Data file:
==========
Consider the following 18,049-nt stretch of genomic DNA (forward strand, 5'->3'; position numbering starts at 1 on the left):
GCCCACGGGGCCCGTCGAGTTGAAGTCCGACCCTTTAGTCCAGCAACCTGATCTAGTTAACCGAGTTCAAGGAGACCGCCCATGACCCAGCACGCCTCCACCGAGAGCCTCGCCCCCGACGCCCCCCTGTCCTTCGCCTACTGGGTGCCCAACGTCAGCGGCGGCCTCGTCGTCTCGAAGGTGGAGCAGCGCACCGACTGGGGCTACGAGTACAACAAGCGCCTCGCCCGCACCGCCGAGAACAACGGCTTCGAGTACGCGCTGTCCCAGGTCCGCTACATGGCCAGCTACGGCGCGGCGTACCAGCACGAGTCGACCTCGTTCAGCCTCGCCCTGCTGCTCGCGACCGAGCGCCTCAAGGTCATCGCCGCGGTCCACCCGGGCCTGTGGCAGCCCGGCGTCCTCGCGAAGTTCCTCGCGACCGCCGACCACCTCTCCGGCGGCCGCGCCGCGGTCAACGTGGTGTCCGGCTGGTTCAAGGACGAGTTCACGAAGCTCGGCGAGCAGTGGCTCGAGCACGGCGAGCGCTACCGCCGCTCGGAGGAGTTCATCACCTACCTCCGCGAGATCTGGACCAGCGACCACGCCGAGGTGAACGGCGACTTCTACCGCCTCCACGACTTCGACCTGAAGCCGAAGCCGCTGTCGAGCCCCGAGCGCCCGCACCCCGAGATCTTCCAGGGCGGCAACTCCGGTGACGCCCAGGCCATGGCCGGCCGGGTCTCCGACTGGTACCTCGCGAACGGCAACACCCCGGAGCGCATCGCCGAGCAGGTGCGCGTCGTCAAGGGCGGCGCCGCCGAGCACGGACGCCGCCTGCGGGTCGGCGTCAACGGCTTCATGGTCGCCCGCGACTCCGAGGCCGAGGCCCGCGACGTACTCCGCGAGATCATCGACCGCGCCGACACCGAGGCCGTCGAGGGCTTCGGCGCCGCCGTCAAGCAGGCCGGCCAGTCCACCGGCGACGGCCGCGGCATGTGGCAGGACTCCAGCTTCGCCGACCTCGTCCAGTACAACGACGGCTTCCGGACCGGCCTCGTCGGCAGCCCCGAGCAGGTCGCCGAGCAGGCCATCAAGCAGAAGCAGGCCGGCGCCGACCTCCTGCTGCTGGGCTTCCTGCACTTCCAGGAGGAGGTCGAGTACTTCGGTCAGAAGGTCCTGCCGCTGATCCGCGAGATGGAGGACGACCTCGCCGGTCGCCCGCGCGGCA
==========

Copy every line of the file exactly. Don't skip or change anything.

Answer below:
Consider the following 18,049-nt stretch of genomic DNA (forward strand, 5'->3'; position numbering starts at 1 on the left):
GCCCACGGGGCCCGTCGAGTTGAAGTCCGACCCTTTAGTCCAGCAACCTGATCTAGTTAACCGAGTTCAAGGAGACCGCCCATGACCCAGCACGCCTCCACCGAGAGCCTCGCCCCCGACGCCCCCCTGTCCTTCGCCTACTGGGTGCCCAACGTCAGCGGCGGCCTCGTCGTCTCGAAGGTGGAGCAGCGCACCGACTGGGGCTACGAGTACAACAAGCGCCTCGCCCGCACCGCCGAGAACAACGGCTTCGAGTACGCGCTGTCCCAGGTCCGCTACATGGCCAGCTACGGCGCGGCGTACCAGCACGAGTCGACCTCGTTCAGCCTCGCCCTGCTGCTCGCGACCGAGCGCCTCAAGGTCATCGCCGCGGTCCACCCGGGCCTGTGGCAGCCCGGCGTCCTCGCGAAGTTCCTCGCGACCGCCGACCACCTCTCCGGCGGCCGCGCCGCGGTCAACGTGGTGTCCGGCTGGTTCAAGGACGAGTTCACGAAGCTCGGCGAGCAGTGGCTCGAGCACGGCGAGCGCTACCGCCGCTCGGAGGAGTTCATCACCTACCTCCGCGAGATCTGGACCAGCGACCACGCCGAGGTGAACGGCGACTTCTACCGCCTCCACGACTTCGACCTGAAGCCGAAGCCGCTGTCGAGCCCCGAGCGCCCGCACCCCGAGATCTTCCAGGGCGGCAACTCCGGTGACGCCCAGGCCATGGCCGGCCGGGTCTCCGACTGGTACCTCGCGAACGGCAACACCCCGGAGCGCATCGCCGAGCAGGTGCGCGTCGTCAAGGGCGGCGCCGCCGAGCACGGACGCCGCCTGCGGGTCGGCGTCAACGGCTTCATGGTCGCCCGCGACTCCGAGGCCGAGGCCCGCGACGTACTCCGCGAGATCATCGACCGCGCCGACACCGAGGCCGTCGAGGGCTTCGGCGCCGCCGTCAAGCAGGCCGGCCAGTCCACCGGCGACGGCCGCGGCATGTGGCAGGACTCCAGCTTCGCCGACCTCGTCCAGTACAACGACGGCTTCCGGACCGGCCTCGTCGGCAGCCCCGAGCAGGTCGCCGAGCAGGCCATCAAGCAGAAGCAGGCCGGCGCCGACCTCCTGCTGCTGGGCTTCCTGCACTTCCAGGAGGAGGTCGAGTACTTCGGTCAGAAGGTCCTGCCGCTGATCCGCGAGATGGAGGACGACCTCGCCGGTCGCCCGCGCGGCA